AI gives shot in arm to patient health

By Ken Wieland

30 July 2019

LONDON — The headline figures are eye-catching. According to what consultancy Ernst & Young (EY) describes as an independent report, entitled Realising the Value of Healthcare Data, clever use of anonymised patient data – advanced datamining, for example, using AI and natural language processing – could lead to an annual £9.4 billion benefit to UK taxpayers. The figure is based on improved health outcomes for patients and greater operational efficiencies for the UK’s National Health Service (NHS).

To keep within the bounds of patient data confidentiality, the report provides a suggested framework in which the NHS can ethically harness and process patient data. In short, this means that the type of data collected is not individual patient records. “Only the processed output, which is linked data-sets run over an extended length of time — making it anonymous — are of use in the advancement of medical research and improved patient care,” said the report.

Related: The AI Will See You Now: Machine Learning in Healthcare

“Patient-level records will trace a complete story of a patient’s health, wellness, diagnosis, treatments, medical procedures and outcomes,” said Pamela Spence, EY partner and global health sciences and wellness industry leader. “This can only be delivered by unlocking the power of data. But value isn’t in the data itself — it’s in the power of the analytics and the clever insights that can be generated from algorithms, and the actions that can be taken as a result. Value will come to those who can innovate to produce health outcomes tailored to individuals, with high degrees of precision and personalisation.”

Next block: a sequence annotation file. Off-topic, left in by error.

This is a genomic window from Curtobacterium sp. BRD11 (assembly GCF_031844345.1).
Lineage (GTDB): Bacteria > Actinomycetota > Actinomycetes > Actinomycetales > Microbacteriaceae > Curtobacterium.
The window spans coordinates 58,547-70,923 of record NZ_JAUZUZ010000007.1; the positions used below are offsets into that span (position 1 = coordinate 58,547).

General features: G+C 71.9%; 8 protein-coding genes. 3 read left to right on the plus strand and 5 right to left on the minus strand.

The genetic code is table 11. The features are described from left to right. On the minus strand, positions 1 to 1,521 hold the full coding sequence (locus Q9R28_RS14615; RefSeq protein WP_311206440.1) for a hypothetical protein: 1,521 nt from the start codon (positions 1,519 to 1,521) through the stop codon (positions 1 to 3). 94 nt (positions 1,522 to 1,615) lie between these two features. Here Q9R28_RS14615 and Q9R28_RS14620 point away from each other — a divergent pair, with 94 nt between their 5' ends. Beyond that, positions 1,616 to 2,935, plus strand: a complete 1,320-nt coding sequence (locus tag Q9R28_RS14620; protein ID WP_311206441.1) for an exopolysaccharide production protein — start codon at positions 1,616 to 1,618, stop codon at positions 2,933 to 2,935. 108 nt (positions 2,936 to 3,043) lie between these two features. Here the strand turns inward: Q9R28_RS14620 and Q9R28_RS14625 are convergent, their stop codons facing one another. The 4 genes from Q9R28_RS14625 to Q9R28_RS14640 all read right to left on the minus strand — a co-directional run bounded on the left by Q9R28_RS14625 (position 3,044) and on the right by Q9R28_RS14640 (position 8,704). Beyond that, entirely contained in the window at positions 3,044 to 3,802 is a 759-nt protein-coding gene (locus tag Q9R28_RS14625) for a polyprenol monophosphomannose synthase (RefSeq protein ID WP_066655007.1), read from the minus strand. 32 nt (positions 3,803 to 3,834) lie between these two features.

The EY report stressed that analytics and predictive models are helping address one of the biggest costs to health care, namely the treatment of chronic diseases. The main factors that influence the risk of developing chronic diseases include medical history, demographic and socioeconomic profiles. By aggregating data related to these factors, the idea is to sharpen predictive analytics to help identify those individuals who are at risk of suffering from these chronic conditions.

“Advanced data mining, such as AI and natural language processing, will help reveal patterns and trends that will allow health care providers and other stakeholders to improve diagnoses, treatments and operational effectiveness,” said the report.